Artificial Intelligence Book of January 2017

Artificial Intelligence Book of January 2017

Deep learning is a form of machine learning that enables computers to learn from experience and understand the world in terms of a hierarchy of concepts. Because the computer gathers knowledge from experience, there is no need for a human computer operator to formally specify all the knowledge that the computer needs. The hierarchy of concepts allows the computer to learn complicated concepts by building them out of simpler ones; a graph of these hierarchies would be many layers deep. This book introduces a broad range of topics in deep learning.

The text offers mathematical and conceptual background, covering relevant concepts in linear algebra, probability theory and information theory, numerical computation, and machine learning. It describes deep learning techniques used by practitioners in industry, including deep feedforward networks, regularization, optimization algorithms, convolutional networks, sequence modeling, and practical methodology; and it surveys such applications as natural language processing, speech recognition, computer vision, online recommendation systems, bioinformatics, and videogames. Finally, the book offers research perspectives, covering such theoretical topics as linear factor models, autoencoders, representation learning, structured probabilistic models, Monte Carlo methods, the partition function, approximate inference, and deep generative models.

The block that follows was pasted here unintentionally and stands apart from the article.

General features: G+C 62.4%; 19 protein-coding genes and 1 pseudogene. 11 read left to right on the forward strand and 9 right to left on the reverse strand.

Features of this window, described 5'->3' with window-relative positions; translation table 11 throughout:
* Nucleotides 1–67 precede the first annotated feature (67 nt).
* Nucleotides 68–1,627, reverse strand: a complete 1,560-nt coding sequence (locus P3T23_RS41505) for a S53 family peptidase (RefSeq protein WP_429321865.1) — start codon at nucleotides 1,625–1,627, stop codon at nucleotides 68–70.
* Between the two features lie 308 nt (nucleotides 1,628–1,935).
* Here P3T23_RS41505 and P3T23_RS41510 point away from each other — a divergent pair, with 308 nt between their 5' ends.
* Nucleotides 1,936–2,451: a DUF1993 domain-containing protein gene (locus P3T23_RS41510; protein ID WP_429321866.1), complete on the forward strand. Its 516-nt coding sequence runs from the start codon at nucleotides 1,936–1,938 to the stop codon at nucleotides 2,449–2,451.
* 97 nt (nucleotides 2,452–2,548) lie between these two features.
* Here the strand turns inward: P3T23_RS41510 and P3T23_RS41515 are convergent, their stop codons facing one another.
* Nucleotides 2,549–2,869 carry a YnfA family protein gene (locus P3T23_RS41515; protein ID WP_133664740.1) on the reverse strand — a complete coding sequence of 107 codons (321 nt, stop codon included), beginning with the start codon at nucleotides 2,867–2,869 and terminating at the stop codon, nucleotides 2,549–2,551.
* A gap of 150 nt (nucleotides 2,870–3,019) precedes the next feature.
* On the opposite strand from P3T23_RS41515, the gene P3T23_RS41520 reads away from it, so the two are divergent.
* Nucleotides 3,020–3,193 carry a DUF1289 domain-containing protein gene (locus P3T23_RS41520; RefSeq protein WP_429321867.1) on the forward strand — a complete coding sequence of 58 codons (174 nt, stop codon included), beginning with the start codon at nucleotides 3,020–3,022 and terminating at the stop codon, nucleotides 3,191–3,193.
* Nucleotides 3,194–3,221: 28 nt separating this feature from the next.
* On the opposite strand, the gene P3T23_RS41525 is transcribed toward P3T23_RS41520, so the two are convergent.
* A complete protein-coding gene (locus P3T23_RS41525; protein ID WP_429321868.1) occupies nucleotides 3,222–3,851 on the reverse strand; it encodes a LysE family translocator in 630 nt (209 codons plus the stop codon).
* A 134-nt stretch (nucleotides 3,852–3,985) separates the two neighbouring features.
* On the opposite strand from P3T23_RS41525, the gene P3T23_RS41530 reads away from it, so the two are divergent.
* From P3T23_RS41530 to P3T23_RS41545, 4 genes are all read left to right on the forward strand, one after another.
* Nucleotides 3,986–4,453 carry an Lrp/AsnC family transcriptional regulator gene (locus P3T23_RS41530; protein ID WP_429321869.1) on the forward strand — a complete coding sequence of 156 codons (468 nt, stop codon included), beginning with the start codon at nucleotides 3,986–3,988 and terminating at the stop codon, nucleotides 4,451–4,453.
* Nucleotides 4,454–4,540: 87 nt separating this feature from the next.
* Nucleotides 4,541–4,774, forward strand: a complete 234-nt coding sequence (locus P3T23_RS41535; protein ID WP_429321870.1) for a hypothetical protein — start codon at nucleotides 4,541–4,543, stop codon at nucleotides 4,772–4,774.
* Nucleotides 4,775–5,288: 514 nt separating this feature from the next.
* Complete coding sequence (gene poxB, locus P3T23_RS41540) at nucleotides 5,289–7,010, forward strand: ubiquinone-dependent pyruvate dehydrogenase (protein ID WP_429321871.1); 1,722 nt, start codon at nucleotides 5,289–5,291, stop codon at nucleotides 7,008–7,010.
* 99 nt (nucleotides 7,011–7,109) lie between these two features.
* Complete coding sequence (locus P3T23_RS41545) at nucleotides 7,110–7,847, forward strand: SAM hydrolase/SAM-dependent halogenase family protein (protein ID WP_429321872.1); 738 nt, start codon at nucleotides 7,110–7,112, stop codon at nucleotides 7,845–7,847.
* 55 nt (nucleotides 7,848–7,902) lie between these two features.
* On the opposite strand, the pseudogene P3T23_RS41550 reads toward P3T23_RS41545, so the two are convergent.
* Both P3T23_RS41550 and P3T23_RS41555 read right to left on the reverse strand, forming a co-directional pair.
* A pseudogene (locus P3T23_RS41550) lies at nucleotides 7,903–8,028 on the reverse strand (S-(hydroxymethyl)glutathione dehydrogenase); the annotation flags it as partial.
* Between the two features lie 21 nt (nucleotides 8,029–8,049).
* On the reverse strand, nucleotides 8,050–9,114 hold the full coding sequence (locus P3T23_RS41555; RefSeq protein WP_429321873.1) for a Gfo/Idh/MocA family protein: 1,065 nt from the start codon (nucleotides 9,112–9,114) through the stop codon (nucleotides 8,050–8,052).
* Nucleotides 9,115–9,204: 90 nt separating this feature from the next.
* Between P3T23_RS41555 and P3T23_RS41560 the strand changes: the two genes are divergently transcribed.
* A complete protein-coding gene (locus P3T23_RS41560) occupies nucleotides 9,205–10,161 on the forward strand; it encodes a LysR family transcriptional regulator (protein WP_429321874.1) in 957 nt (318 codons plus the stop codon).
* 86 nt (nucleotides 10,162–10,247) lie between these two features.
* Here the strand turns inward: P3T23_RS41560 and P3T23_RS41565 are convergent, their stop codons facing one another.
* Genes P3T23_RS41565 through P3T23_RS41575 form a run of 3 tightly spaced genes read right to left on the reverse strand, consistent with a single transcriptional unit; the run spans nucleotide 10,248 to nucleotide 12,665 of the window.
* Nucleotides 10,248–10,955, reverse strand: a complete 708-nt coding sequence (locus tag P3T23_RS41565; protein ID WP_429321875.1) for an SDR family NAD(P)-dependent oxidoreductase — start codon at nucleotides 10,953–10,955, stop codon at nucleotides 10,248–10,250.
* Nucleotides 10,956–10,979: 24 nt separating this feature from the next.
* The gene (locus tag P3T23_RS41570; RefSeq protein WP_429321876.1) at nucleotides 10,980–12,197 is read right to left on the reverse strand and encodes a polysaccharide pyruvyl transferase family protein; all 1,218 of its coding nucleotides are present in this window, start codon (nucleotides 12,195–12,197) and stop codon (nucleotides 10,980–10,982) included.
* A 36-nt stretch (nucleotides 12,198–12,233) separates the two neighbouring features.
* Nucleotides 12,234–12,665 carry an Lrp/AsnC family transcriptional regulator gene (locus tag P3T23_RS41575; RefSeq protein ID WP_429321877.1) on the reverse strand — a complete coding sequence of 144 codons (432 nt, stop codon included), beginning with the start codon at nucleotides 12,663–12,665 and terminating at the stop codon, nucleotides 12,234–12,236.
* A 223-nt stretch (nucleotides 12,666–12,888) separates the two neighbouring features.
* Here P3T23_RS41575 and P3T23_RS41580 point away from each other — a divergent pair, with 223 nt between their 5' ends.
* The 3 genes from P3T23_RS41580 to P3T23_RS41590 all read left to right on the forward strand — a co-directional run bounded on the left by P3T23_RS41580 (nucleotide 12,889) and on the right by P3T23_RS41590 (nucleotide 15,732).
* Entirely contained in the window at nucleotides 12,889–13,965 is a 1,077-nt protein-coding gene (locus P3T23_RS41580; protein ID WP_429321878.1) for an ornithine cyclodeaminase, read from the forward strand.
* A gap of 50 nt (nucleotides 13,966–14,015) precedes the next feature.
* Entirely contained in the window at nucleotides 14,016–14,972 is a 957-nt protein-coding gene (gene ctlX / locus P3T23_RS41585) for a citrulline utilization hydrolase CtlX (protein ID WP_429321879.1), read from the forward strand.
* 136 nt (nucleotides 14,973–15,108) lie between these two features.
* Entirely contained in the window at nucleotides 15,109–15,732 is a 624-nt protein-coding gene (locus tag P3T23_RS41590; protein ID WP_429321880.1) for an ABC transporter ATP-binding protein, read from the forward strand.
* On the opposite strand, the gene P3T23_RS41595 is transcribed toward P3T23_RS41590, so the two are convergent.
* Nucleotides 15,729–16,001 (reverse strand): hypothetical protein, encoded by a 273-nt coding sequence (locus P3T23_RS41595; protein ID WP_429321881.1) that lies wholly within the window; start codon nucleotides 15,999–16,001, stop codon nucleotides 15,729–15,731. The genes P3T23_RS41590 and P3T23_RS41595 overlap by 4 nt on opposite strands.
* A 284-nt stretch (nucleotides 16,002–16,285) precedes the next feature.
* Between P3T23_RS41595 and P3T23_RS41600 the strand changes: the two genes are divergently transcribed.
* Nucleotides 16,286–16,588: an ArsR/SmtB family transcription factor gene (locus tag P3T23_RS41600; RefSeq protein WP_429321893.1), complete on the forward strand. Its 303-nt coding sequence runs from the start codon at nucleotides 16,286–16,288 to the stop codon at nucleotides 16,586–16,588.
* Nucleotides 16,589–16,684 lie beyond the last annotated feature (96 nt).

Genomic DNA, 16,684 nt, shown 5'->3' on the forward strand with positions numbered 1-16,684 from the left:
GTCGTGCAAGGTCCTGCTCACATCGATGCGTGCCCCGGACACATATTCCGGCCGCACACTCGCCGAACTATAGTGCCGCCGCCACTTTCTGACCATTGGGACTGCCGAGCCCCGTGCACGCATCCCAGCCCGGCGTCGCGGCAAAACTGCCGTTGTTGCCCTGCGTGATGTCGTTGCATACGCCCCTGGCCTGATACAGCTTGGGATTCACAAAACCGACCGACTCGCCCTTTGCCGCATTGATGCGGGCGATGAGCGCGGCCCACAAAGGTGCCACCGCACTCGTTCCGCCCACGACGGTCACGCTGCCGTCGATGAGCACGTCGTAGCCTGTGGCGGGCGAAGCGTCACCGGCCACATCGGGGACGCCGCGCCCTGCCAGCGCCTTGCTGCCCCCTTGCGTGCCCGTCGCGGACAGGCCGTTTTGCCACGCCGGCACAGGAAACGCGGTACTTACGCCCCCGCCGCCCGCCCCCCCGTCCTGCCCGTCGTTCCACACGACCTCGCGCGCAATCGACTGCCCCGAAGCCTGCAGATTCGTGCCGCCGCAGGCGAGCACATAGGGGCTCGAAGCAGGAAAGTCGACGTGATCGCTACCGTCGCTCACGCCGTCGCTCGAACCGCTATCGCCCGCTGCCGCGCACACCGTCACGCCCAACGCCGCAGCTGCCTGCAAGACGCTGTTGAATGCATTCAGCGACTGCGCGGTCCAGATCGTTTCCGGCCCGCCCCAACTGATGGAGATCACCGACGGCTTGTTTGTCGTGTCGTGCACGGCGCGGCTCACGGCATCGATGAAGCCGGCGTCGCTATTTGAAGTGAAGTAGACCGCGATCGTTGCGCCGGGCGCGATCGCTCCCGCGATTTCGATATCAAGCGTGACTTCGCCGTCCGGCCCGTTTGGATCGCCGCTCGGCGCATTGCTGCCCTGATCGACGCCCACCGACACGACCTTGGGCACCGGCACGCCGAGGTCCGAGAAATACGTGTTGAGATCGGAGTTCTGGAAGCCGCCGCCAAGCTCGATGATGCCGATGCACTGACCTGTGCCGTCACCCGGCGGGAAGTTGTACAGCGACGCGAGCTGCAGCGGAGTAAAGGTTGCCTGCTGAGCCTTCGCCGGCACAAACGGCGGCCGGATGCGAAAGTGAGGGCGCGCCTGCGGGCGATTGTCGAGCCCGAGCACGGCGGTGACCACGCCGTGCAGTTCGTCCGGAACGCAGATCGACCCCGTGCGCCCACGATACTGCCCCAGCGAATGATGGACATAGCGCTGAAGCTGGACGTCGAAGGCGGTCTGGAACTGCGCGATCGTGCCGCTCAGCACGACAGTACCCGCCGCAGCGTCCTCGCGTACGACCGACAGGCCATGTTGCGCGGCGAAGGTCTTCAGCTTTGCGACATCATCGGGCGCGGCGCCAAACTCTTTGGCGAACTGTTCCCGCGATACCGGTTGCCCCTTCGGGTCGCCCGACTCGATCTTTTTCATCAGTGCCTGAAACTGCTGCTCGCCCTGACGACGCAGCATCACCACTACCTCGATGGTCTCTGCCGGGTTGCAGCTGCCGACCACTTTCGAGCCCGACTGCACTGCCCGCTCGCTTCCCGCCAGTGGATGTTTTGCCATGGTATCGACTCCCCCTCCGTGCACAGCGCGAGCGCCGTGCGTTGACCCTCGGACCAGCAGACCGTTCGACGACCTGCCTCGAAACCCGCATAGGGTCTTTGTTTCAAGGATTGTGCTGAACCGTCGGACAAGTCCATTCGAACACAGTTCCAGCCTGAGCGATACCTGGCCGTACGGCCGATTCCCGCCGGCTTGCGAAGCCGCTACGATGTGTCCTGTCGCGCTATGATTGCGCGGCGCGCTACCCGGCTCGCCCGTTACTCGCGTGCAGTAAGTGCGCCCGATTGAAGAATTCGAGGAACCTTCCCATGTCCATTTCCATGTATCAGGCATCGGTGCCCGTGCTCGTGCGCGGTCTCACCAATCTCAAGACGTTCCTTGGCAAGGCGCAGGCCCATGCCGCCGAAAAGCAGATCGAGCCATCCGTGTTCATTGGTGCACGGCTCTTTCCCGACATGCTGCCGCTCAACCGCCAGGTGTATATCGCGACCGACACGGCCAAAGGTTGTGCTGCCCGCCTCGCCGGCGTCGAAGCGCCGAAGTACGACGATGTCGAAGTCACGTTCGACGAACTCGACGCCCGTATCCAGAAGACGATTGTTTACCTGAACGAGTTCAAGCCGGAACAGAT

Deep Learning
can be used by undergraduate or graduate students planning careers in either industry or research, and by software engineers who want to begin using deep learning in their products or platforms. A website offers supplementary material for both readers and instructors.

About the Authors
Ian Goodfellow is Research Scientist at OpenAI.

Yoshua Bengio is Professor of Computer Science at the Université de Montréal.
Aaron Courville is Assistant Professor of Computer Science at the Université de Montréal.

“[T]he AI bible . . . the text should be mandatory reading by all data scientists and machine learning practitioners to get a proper foothold in this rapidly growing area of next-gen technology.”—Daniel D. Gutierrez, insideBIGDATA

“Written by three experts in the field, Deep Learning is the only comprehensive book on the subject. It provides much-needed broad perspective and mathematical preliminaries for software engineers and students entering the field, and serves as a reference for authorities.” Elon Musk, cochair of OpenAI; cofounder and CEO of Tesla and SpaceX 

“This is the definitive textbook on deep learning. Written by major contributors to the field, it is clear, comprehensive, and authoritative. If you want to know where deep learning came from, what it is good for, and where it is going, read this book.”Geoffrey Hinton FRS, Emeritus Professor, University of Toronto; Distinguished Research Scientist, Google